As a part of the Ubud Writers and Readers Festival (UWRF), each year a group of young Indonesian writers is chosen to represent the country’s creative talent. Set up in 2008 by Yayasan Mudra Swari Saraswati, which is also the foundation behind the UWRF, the Emerging Writers Program selects the best wordsmiths from across the archipelago to participate in the annual event, and expand their network within the national and international community of writers. The emerging writers also have their work translated and published in English, gaining an opportunity to place their talent on the international literary scene.
Earlier this year, Yayasan Mudra Swari Saraswati put out a call to writers across the archipelago, asking them to submit what they consider to be their most outstanding work. During this period, 1,217 writers submitted 1,253 stories, poems and novel manuscripts, the highest number since the program’s inception. The winners were selected by a board of renowned Indonesian writers, including Leila S. Chudori, Warih Wisatsana and Putu Fajar Arcana. “The five selected writers-Chandra Bientang, Ilhamdi Putra, Heru Sang Amurwabumi, Lita Lestianti and Nurillah Achmad-all come from different backgrounds. We have a housewife, a university student, an entrepreneur and a freelance writer,” says the program’s manager, Wayan Juniarta.
While the submissions were very diverse, Wayan says that they were colored by each author’s environment, Indonesian myths and customs, as well as important issues such as patriarchy and inequality. “Chandra Bientang’s short story gravitates around a little girl’s journey of trying to understand her pet cat, her mother, as well as the issue of abortion. Ilhamdi Putra’s poem is a haunting ode to the student activists killed during 1998’s political unrest. Heru Sang Amurwabumi’s short story is a fresh take on an important episode in the history of the Majapahit Empire. Lita Lestianti narrates a tragic story of love and betrayal among honey collectors in rural East Nusa Tenggara, while Nurillah Achmad’s short story is about black magic and a grave robber in East Java.”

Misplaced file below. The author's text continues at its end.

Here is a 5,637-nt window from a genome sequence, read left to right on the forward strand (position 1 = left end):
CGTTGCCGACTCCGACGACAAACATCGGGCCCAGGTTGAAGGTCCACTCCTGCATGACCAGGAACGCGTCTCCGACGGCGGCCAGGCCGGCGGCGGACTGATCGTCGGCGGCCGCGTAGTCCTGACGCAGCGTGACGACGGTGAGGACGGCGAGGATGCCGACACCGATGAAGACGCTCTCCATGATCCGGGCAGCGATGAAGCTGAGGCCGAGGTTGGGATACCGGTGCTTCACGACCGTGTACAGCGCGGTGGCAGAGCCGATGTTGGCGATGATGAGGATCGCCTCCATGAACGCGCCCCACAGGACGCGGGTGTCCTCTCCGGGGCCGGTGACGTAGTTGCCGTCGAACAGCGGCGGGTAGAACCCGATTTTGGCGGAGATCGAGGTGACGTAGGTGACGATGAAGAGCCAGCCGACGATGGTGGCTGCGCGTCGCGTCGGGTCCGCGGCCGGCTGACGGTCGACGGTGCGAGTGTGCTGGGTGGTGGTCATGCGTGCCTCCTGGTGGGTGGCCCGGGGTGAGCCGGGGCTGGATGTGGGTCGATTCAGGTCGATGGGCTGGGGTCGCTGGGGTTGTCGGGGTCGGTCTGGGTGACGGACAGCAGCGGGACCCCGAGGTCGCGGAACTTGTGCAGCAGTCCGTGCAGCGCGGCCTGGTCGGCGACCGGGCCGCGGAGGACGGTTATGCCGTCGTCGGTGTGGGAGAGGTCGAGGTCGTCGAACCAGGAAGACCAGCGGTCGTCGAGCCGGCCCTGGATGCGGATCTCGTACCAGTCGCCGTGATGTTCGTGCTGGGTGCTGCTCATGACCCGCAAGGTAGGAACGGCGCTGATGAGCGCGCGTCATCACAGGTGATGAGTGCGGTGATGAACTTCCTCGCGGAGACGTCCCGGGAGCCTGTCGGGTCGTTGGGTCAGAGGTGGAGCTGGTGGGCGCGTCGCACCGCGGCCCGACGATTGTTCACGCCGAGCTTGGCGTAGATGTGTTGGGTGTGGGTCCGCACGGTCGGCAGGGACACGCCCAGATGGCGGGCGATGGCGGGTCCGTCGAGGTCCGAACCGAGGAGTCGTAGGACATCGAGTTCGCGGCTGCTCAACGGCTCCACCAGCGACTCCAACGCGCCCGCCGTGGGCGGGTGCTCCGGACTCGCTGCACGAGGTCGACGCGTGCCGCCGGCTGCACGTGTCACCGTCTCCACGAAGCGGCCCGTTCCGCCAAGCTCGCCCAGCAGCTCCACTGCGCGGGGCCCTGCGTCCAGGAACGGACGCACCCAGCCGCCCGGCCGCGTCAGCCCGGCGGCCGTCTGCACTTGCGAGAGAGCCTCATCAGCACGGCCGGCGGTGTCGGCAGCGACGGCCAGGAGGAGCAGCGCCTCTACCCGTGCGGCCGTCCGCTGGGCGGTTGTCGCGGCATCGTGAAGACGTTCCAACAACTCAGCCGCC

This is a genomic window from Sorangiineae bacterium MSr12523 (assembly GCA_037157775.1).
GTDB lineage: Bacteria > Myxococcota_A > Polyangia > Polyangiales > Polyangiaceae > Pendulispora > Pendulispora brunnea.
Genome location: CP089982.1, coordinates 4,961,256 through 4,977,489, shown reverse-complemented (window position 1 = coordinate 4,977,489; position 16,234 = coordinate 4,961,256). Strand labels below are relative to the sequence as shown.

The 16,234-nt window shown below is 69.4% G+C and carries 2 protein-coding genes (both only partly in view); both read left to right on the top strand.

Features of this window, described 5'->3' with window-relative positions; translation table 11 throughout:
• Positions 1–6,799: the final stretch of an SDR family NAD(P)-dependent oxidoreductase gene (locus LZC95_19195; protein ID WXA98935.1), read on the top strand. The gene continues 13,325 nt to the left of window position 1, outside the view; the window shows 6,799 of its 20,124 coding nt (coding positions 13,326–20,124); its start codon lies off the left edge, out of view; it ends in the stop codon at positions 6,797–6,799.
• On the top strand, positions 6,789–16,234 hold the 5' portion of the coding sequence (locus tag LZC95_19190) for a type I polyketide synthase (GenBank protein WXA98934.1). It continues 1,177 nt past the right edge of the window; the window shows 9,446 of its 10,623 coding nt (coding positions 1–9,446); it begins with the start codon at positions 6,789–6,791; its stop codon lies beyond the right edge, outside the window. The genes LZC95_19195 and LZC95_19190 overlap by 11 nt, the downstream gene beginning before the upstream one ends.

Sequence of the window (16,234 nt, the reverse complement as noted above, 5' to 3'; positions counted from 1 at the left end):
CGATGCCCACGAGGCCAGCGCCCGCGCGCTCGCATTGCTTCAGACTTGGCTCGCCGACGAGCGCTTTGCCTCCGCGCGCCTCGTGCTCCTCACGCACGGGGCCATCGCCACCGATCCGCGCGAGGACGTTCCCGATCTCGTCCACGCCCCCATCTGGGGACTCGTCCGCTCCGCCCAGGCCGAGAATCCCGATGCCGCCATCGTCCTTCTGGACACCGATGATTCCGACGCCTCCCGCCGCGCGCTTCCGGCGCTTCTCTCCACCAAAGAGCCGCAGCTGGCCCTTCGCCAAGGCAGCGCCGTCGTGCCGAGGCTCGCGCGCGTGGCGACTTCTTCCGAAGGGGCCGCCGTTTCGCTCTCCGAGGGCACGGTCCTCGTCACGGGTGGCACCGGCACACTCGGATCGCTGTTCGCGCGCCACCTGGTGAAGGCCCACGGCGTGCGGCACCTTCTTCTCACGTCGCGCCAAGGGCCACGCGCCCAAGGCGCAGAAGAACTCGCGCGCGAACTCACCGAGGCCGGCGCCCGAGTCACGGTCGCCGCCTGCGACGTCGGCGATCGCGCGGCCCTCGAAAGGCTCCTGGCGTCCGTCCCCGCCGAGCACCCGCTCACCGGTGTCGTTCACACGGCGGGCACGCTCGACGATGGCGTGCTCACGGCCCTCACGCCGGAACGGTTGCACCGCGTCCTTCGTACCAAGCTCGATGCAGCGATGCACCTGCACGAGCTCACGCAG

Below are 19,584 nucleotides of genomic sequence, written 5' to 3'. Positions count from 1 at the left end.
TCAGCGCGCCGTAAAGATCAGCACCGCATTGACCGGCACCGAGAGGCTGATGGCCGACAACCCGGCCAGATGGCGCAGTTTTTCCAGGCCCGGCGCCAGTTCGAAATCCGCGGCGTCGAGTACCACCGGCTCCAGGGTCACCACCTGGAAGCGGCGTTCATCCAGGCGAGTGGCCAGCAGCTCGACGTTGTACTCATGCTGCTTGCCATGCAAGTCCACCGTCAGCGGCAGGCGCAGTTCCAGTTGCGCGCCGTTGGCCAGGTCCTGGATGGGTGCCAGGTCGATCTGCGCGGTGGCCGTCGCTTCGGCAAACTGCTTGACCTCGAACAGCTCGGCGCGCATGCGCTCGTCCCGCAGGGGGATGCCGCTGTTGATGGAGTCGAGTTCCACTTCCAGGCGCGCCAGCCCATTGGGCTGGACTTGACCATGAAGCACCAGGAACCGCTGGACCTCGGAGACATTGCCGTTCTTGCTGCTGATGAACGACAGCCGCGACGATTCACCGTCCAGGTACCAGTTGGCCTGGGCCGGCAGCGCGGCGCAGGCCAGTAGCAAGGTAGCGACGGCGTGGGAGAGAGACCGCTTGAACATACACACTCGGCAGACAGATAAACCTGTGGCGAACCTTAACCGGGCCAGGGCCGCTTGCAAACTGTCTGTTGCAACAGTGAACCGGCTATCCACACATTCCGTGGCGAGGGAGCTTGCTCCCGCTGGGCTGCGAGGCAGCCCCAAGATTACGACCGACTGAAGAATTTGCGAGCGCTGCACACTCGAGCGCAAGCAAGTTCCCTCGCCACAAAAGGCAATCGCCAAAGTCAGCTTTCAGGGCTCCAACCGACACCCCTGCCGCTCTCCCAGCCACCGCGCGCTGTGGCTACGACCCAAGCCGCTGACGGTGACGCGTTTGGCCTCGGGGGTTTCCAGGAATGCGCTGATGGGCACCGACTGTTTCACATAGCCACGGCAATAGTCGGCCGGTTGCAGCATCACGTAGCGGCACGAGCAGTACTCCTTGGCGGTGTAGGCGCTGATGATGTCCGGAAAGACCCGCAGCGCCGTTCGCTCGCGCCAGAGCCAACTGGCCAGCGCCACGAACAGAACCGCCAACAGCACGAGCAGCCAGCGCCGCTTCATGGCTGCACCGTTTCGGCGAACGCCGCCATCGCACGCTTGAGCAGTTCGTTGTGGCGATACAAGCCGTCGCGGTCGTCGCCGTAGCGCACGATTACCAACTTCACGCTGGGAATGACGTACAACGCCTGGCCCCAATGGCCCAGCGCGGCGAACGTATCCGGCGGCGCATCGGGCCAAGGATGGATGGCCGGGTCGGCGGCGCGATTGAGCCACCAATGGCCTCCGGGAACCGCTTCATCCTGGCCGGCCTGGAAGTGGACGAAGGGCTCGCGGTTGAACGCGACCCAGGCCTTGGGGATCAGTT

Wayan further says that the most common unifying topic of this year’s submissions has been love. “Love, from romantic love between individuals and all its associated pains and joys, to universal love – platonic love that binds a person to their surrounding nature and culture, as well as love in relation to more abstract ideas of nation and God,” he specifies. “We received many simple stories and poems on first love featuring characters who are high school students, and we also received more intricate stories that, for instance, employ myths and folklore to convey love and lamentation for lost forests and abandoned traditional values. We want to love and be loved, and I believe that is the reason why this topic is so popular.”
During this year’s UWRF, which is slated to take place between 23-27 October, the winners of the Emerging Writers Program will appear on panel discussions, alongside prominent Indonesian and international writers, as well as reading sessions. “During previous festivals, panels featuring our Indonesian Emerging Writers have always drawn a huge audience, and over the years the program has become one of the festival highlights,” Wayan says. “The most outstanding works are also selected to be published in the festival’s annual Bilingual Anthology of Emerging Indonesian Writing, which is launched at the festival.”
While Wayan says that he has not seen any major changes in the types of submission and demographic of the participating writers, he points out that the number of pieces of writing received by the board has steadily increased over the years. “What makes us proud is that the submitting writers hail from more than 70 towns and cities across the archipelago. It shows that Indonesia has a vast pool of aspiring writers and we are very proud to play a role in their collective journey to be heard and recognized,” he says. “In 2017 a group of Emerging Writers Program alumni collectively published an anthology of their work independently, and in 2018 a special series of works by UWRF Emerging Writers was published by Comma Books. These are just two examples of how the program can be a major launching pad for further career opportunities.”
The festival’s Emerging Writers Program is only possible with the generous support of its patrons. These individuals and businesses assist with airfares, accommodation and honorariums for Indonesian writers over the course of the festival. By supporting the Indonesian Writers Patron Program, Indonesia’s brave voices, both emerging and established, will continue to be heard.
To become part of the Indonesian Writers Patron Program, please get in touch with the UWRF Partnership Manager Saraswati Ratnanggana by e-mailing : firstname.lastname@example.org.
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